Sign up for our 2017 MAMFT In-Home Therapy Symposium on October 20 in Holyoke. This blog post is written by Kristin Broderick, LMFT, a supervisor at The Guidance Center in Somerville.
To a family therapist, genograms are a unique intervention intentionally used in family sessions to elicit themes, patterns, and an overall ‘bigger picture’ perspective of the client and family. In vivo use provides ample opportunity for the therapist to assess, discuss, and observe a family’s process. The intention then, is that exploring multigenerational patterns will allow families to make healthy and more informed choices for their future. Having a visual map to refer back to makes for easy access to remind the family of changes and choices they hope to make throughout the course of treatment.
Having worked in a variety of settings where family therapists are the minority profession, I have come to observe that genograms are being seldom used- as a supervisor’s suggestion, a case presentation, or for the purpose of keeping track of family members names and ages. As a passionate “genogramer,” an underutilized genogram is truly a missed opportunity in the course of treatment.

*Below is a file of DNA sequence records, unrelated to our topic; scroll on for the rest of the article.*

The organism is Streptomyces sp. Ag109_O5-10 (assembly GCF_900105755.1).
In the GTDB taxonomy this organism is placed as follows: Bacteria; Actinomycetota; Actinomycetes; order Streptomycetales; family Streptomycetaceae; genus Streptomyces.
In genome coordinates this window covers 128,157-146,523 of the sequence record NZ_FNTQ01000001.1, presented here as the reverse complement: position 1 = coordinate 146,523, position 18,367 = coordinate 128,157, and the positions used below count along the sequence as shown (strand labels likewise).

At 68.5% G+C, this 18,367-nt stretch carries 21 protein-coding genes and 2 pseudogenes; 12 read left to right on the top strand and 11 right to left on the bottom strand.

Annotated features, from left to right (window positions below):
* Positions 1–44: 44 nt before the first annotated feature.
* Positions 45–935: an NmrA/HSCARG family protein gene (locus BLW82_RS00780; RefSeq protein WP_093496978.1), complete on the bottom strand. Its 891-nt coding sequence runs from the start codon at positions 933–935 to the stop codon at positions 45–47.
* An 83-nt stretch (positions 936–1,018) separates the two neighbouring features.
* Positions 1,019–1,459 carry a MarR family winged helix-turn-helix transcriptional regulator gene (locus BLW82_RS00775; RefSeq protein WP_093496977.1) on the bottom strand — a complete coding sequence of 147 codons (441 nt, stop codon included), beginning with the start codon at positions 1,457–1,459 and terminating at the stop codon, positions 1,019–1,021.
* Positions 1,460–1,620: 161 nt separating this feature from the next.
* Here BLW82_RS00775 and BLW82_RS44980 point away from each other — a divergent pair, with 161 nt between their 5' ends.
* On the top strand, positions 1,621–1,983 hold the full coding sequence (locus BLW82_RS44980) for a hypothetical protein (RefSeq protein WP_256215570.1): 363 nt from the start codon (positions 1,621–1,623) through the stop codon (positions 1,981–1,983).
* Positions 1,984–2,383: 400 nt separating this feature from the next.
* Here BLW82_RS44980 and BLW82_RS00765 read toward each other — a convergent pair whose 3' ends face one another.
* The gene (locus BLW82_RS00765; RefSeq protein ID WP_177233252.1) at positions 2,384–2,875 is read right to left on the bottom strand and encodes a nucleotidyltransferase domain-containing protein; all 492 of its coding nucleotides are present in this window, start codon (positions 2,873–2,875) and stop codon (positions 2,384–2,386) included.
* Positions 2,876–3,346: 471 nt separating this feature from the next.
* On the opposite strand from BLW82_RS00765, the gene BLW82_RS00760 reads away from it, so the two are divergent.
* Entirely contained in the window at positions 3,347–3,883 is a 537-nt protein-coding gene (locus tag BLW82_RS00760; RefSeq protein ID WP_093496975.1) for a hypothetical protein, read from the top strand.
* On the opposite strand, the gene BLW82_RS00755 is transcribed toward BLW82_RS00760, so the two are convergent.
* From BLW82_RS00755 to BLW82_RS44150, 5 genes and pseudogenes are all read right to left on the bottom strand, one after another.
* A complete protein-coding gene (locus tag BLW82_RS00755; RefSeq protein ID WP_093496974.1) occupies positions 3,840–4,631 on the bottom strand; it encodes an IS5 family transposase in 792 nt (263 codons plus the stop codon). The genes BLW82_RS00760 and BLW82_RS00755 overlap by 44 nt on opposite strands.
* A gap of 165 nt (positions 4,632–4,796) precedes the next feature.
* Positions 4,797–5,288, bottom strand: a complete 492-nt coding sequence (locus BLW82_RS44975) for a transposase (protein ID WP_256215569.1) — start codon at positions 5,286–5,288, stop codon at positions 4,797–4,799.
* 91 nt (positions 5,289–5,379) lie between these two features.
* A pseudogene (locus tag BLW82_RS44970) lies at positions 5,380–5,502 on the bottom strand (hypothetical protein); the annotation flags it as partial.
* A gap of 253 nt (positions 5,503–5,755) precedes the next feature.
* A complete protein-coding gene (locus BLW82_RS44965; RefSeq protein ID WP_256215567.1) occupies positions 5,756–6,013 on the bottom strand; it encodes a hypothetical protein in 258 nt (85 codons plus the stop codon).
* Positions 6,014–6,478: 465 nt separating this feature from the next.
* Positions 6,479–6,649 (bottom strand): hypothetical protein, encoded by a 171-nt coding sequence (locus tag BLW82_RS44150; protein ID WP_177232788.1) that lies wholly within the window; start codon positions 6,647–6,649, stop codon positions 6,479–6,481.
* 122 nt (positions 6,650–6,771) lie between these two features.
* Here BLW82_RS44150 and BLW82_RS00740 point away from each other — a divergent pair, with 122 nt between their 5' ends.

From a professional standpoint, there is a need for more training opportunities specific to assessment and interventions to use for the family unit. Although the genogram is just one of many useful tools, it can serve as a home base, so to speak, returning to themes and opportunities for change that are elicited through open dialogue. And if all else fails or you lose your way using this tool, just remember there is always a valuable place for a visual learning tool in any therapy session. I believe that the more therapists can get behind the idea of a genogram as an initial tool, and not an afterthought, more opportunities for change and choice within the family unit will be created.
Kristin Broderick is a clinical supervisor at the Guidance Center Family Clinic in Somerville.